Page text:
Reporting on the oil crisis in the Amazon, Kelly Hearn contributed an essay and photographs to our summer issue. “A Jungle Tiananmen” delves into the multilayered interests that underpin a brutal protest in Bagua, Peru, in which the native community faced off with paramilitary police over land reforms. Hearn is a correspondent for National Geographic News and the Christian Science Monitor. His work has been funded by The Pulitzer Center for Crisis Reporting and the North American Congress on Latin America.
1. What drew you to reporting in the Amazon?
I wanted to help draw attention to the fact that, as the world seeks politically cheap oil, companies are moving into the planet’s most biodiverse places. Few have reported on the oil boom that has been spreading across the western headwaters of the Amazon basin—and that is perhaps the largest development threat in the entire Amazonian region.
2. Your photographs for the article are all in black and white, with the subjects captured inside a small, square frame. How did you decide to shoot in this style?
I know very little if anything about photography and talking about it makes my head hurt. To me, good journalism is tapping into human passion and longing. So I guess you could say I try to go where the passion is. The way cameras are today, I turn everything on automatic and try for a second to become one with that passion, with that human intensity. There is no room for shyness. Sometimes everything works. A million times more it doesn’t. But I throw enough spaghetti at the wall, so to speak, and usually something sticks.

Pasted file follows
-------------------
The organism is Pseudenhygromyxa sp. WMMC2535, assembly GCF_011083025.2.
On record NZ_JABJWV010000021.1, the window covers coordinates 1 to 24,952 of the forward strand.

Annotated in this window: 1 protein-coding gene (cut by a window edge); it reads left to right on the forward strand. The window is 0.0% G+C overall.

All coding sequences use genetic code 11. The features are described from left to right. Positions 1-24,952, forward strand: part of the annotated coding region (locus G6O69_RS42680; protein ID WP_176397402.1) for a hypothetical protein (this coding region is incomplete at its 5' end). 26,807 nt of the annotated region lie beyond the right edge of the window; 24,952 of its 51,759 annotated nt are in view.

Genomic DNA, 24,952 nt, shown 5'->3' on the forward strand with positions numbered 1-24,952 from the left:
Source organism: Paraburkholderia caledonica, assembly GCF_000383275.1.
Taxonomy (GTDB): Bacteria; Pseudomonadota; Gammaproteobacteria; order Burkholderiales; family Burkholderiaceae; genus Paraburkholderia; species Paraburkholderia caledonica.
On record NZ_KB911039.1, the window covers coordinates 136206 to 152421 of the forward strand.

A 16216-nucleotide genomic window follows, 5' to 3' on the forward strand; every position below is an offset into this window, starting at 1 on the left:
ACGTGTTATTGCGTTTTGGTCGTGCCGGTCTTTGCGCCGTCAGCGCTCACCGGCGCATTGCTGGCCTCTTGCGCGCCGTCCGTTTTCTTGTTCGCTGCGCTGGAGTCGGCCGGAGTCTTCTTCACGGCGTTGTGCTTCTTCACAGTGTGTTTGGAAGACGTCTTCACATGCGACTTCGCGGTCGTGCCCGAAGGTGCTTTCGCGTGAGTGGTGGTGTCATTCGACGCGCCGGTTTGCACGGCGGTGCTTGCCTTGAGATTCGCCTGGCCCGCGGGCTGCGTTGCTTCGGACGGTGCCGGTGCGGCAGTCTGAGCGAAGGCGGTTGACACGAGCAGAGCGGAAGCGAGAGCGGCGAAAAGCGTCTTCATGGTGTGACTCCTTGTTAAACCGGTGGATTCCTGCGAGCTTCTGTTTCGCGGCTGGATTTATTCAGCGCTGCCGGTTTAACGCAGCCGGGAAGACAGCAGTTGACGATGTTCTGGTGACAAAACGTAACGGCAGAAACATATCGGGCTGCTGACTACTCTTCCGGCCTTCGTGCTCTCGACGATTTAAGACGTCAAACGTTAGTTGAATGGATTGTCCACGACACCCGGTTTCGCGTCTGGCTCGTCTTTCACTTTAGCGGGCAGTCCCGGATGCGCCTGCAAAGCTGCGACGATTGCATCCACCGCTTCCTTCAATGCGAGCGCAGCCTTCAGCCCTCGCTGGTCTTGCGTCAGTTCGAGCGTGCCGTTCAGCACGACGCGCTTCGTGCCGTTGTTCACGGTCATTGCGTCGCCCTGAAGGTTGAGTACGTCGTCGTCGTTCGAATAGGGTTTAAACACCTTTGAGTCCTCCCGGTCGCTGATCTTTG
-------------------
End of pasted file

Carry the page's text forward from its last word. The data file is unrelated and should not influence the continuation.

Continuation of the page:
3. There is a moment in the piece in which you question your neutrality—“we were complicit in something. We were journalists, yes, but we had prior knowledge of an unlawful meeting.” Do such moments happen often during your reporting, and how do you usually handle them?
I’ve never had an experience like that before where I felt that the authorities might scoop me up as a kind of conspirator. I’ve certainly interviewed plenty of people who are considered criminals, but I can’t offhand think of any situations where something of that magnitude was being planned.
4. It has been a year since the protests and deaths in Bagua. Do you feel like public perception or understanding of this event has changed since then?
I am somewhat out of that loop because I’ve been working on a book here in the States for several months now. But I will say that the divisions between Peru’s indigenous people and the elite are quite rigid from what I’ve seen in many trips there. Bagua certainly shows that Amazonian societies aren’t going to take things sitting down as they might have in the past when they were less informed and less connected to international backers.
5. What projects are you planning for the future?
Someone needs to do thorough reporting on the revolutionary conservation initiative in Ecuador’s Yasuní National Park, known as Yasuní-ITT. There has not been a good account in the English language press. I am talking to editors about that possibility.